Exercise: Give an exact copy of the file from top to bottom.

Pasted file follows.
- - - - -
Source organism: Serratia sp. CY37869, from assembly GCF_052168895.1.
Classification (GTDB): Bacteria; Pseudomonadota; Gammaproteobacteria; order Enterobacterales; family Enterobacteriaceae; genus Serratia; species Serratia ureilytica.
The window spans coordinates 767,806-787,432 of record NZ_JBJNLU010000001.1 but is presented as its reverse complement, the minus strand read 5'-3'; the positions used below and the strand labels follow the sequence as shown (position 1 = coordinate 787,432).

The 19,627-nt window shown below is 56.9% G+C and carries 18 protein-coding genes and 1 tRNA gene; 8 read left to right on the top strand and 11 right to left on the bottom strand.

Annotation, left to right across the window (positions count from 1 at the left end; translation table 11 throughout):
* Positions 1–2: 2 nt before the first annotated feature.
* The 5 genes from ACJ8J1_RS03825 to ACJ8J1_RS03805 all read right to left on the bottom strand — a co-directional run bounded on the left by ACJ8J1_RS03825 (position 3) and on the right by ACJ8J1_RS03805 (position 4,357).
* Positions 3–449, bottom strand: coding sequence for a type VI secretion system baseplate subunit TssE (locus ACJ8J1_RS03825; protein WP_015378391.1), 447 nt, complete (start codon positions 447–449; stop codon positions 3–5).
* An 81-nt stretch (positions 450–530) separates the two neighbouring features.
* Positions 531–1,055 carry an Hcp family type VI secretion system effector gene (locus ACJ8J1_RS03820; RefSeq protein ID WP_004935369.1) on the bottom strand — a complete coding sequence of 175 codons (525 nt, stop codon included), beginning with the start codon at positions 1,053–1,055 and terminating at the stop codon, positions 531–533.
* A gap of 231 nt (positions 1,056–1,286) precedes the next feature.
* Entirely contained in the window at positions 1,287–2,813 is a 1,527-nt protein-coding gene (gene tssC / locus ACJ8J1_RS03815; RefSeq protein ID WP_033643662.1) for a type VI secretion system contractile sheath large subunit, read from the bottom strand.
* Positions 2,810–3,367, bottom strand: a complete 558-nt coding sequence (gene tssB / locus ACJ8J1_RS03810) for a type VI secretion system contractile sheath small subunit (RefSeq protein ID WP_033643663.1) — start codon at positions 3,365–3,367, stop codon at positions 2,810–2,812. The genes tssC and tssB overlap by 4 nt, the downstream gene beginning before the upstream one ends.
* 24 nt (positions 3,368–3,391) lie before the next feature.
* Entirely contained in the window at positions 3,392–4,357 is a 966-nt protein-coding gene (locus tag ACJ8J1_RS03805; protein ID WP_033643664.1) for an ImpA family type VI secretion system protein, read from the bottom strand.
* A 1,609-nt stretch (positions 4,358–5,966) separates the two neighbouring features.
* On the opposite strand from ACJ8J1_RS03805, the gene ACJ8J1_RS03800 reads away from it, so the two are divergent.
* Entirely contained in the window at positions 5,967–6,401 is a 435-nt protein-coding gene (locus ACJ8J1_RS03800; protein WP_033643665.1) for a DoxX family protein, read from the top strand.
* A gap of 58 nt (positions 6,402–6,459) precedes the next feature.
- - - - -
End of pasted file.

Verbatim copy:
Source organism: Serratia sp. CY37869, from assembly GCF_052168895.1.
Classification (GTDB): Bacteria; Pseudomonadota; Gammaproteobacteria; order Enterobacterales; family Enterobacteriaceae; genus Serratia; species Serratia ureilytica.
The window spans coordinates 767,806-787,432 of record NZ_JBJNLU010000001.1 but is presented as its reverse complement, the minus strand read 5'-3'; the positions used below and the strand labels follow the sequence as shown (position 1 = coordinate 787,432).

The 19,627-nt window shown below is 56.9% G+C and carries 18 protein-coding genes and 1 tRNA gene; 8 read left to right on the top strand and 11 right to left on the bottom strand.

Annotation, left to right across the window (positions count from 1 at the left end; translation table 11 throughout):
* Positions 1–2: 2 nt before the first annotated feature.
* The 5 genes from ACJ8J1_RS03825 to ACJ8J1_RS03805 all read right to left on the bottom strand — a co-directional run bounded on the left by ACJ8J1_RS03825 (position 3) and on the right by ACJ8J1_RS03805 (position 4,357).
* Positions 3–449, bottom strand: coding sequence for a type VI secretion system baseplate subunit TssE (locus ACJ8J1_RS03825; protein WP_015378391.1), 447 nt, complete (start codon positions 447–449; stop codon positions 3–5).
* An 81-nt stretch (positions 450–530) separates the two neighbouring features.
* Positions 531–1,055 carry an Hcp family type VI secretion system effector gene (locus ACJ8J1_RS03820; RefSeq protein ID WP_004935369.1) on the bottom strand — a complete coding sequence of 175 codons (525 nt, stop codon included), beginning with the start codon at positions 1,053–1,055 and terminating at the stop codon, positions 531–533.
* A gap of 231 nt (positions 1,056–1,286) precedes the next feature.
* Entirely contained in the window at positions 1,287–2,813 is a 1,527-nt protein-coding gene (gene tssC / locus ACJ8J1_RS03815; RefSeq protein ID WP_033643662.1) for a type VI secretion system contractile sheath large subunit, read from the bottom strand.
* Positions 2,810–3,367, bottom strand: a complete 558-nt coding sequence (gene tssB / locus ACJ8J1_RS03810) for a type VI secretion system contractile sheath small subunit (RefSeq protein ID WP_033643663.1) — start codon at positions 3,365–3,367, stop codon at positions 2,810–2,812. The genes tssC and tssB overlap by 4 nt, the downstream gene beginning before the upstream one ends.
* 24 nt (positions 3,368–3,391) lie before the next feature.
* Entirely contained in the window at positions 3,392–4,357 is a 966-nt protein-coding gene (locus tag ACJ8J1_RS03805; protein ID WP_033643664.1) for an ImpA family type VI secretion system protein, read from the bottom strand.
* A 1,609-nt stretch (positions 4,358–5,966) separates the two neighbouring features.
* On the opposite strand from ACJ8J1_RS03805, the gene ACJ8J1_RS03800 reads away from it, so the two are divergent.
* Entirely contained in the window at positions 5,967–6,401 is a 435-nt protein-coding gene (locus ACJ8J1_RS03800; protein WP_033643665.1) for a DoxX family protein, read from the top strand.
* A gap of 58 nt (positions 6,402–6,459) precedes the next feature.